By: Pacific Environment
Doug Norlen, Pacific Environment
Tel: +1 202 465 1650,
David Gordon, Pacific Environment
Tel: +1 510-541-5334
Dmitry Lisitsyn, Sakhalin Environment Watch
Tel: +7 4242 74 75 18
James Leaton, WWF-UK
Tel:+44 (0)1483 412513, Mob: +44 (0)7766 153974
Johan Frijns, BankTrack
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Late yesterday Sakhalin Energy Investment Company, Ltd. (Sakhalin Energy) told Dow Jones that it is withdrawing applications for hundreds of millions of dollars in public financing for the crisis-plagued Sakhalin II project from the US Export Import Bank (Ex-Im Bank) and the UK Export Credit Guarantee Department (ECGD).
This announcement is a triumph for local environmental groups that have formed a coalition with national and international environmental organizations to block billions of dollars in public and private financing due to the chronic environmental impacts of the project. Sakhalin II, the world's largest integrated oil and gas project, located on and off-shore of Sakhalin Island in the Russian Far East, has been plagued by environmental problems, including threats to the critically endangered Western Gray Whales, damage to wild salmon spawning grounds, and negative impacts to indigenous and fishing cultures.
"We celebrate this tremendous victory," said Dmitry Lisitsyn, Chairman of Sakhalin Environment Watch. "Since its inception over a decade ago, Sakhalin II has committed severe environmental violations of these public banks' policies. Every day new negative impacts are being seen, including now in Aniva Bay, where project sedimentation is negatively impacting our local scallop fisheries."
Dow Jones reported that Sakhalin Energy's decision to withdraw financing was due to "serious concerns over possible delays" in financing. However, Sakhalin Energy's statement neglects to mention that for five years the company has been unable to secure billions of dollars in public and private financing due in large part to the company's failure to demonstrate compliance with banks' environmental policies. In 2007, the public European Bank for Reconstruction and Development withdrew its consideration for financing of Sakhalin II in large part because the project could not demonstrate environmental policy compliance.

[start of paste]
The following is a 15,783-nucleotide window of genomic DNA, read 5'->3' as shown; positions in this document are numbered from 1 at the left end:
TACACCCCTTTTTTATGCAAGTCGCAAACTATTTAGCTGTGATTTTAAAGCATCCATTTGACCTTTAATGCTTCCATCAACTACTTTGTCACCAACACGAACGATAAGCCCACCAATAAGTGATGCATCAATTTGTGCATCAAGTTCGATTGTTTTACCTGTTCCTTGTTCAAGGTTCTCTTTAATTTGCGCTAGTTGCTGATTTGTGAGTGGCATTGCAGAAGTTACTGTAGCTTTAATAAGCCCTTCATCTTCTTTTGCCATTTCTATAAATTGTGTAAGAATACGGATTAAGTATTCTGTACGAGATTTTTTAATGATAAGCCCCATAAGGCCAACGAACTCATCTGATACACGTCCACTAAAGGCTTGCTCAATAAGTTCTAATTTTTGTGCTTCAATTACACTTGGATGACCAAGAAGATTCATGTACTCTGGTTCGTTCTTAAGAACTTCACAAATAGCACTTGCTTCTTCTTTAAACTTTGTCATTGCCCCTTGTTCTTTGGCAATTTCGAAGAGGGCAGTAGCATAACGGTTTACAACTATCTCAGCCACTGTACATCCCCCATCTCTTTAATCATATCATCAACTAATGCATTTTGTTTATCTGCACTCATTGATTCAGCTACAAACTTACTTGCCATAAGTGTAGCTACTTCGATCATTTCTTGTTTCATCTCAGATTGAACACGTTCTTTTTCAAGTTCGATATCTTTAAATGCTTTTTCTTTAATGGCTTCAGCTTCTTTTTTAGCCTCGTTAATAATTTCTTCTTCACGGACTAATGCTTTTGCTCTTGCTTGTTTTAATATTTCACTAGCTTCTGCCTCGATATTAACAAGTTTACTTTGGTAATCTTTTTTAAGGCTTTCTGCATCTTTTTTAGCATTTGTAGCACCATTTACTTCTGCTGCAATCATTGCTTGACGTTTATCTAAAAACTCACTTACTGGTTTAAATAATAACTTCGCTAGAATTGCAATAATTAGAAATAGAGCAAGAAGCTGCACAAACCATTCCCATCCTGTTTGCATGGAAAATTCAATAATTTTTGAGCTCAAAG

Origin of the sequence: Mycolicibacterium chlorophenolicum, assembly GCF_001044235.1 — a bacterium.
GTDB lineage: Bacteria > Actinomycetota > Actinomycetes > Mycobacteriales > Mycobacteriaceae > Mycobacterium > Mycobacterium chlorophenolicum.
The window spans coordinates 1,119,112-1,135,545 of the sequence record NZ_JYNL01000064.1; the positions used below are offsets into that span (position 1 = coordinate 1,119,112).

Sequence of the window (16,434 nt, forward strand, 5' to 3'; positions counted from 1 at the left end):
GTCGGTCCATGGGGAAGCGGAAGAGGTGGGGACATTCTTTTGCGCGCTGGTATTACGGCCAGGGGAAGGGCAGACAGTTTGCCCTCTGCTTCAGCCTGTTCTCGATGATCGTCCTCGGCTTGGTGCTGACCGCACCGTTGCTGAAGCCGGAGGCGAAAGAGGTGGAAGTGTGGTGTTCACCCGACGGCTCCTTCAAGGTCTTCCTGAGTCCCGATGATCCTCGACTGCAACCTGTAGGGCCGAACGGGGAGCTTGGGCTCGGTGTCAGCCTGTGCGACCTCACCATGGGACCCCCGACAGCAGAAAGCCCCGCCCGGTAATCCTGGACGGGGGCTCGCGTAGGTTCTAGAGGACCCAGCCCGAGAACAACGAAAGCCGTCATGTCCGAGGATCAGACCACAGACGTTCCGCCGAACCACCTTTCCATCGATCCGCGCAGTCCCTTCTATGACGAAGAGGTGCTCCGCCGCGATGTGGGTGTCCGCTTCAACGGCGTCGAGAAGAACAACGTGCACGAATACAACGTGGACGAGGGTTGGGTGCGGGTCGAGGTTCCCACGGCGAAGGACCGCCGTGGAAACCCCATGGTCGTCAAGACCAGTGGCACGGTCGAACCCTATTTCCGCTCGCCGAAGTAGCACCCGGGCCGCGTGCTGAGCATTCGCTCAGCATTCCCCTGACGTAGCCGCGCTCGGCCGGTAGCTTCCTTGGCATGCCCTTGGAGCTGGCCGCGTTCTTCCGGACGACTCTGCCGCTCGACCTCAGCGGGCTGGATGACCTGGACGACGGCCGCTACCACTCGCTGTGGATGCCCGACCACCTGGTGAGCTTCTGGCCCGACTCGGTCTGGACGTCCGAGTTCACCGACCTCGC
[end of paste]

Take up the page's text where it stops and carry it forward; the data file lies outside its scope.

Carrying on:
"This announcement demonstrates that the Sakhalin II project's environmental problems are irreversible violations of the environmental standards of these public banks," said David Gordon, Executive Director of Pacific Environment.
In recent weeks, environmental organizations met with high level officials in Ex-Im Bank and other US agencies amidst widespread rumours within the government that Ex-Im Bank and possibly ECGD would cause the Sakhalin II application to be withdrawn as a way to avoid having to officially decline financing due in great part to environmental non-compliance.
"We are happy that Ex-Im Bank and ECGD ultimately did not support a project that would compromise the integrity of their environmental policies," said Doug Norlen, Policy Director, Pacific Environment. "But the banks had a responsibility to state their rejection publicly, rather than sneaking out the back door by asking Sakhalin Energy to withdraw its application."
The withholding of Ex-Im Bank and ECGD financing for Sakhalin II greatly increases the political, financial and reputational risks of any other bank that has, or is still considering financing for the controversial project, including the Royal Bank of Scotland, and the Japan Bank for International Cooperation, respectively. Also, the withholding of financing sends a strong message to oil companies seeking approval and financing for highly risky projects in the Arctic region.
“This welcome news may inspire banks such as RBS and SocGen to reconsider their continued support for the Sakhalin project; they expose themselves and their shareholders to an operation that wreaks havoc to the planet and that therefore more responsible institutions would have felt obliged to decline”, said Johan Frijns, coordinator of BankTrack.
"Shell's consistent failures on Sakhalin II provide a stark example of why oil companies shouldn't be allowed into vulnerable Arctic regions such as the US Bristol Bay and Chukchi Sea," said James Leaton, WWF.
For more information, please visit Pacific Environment at www.pacificenvironment.org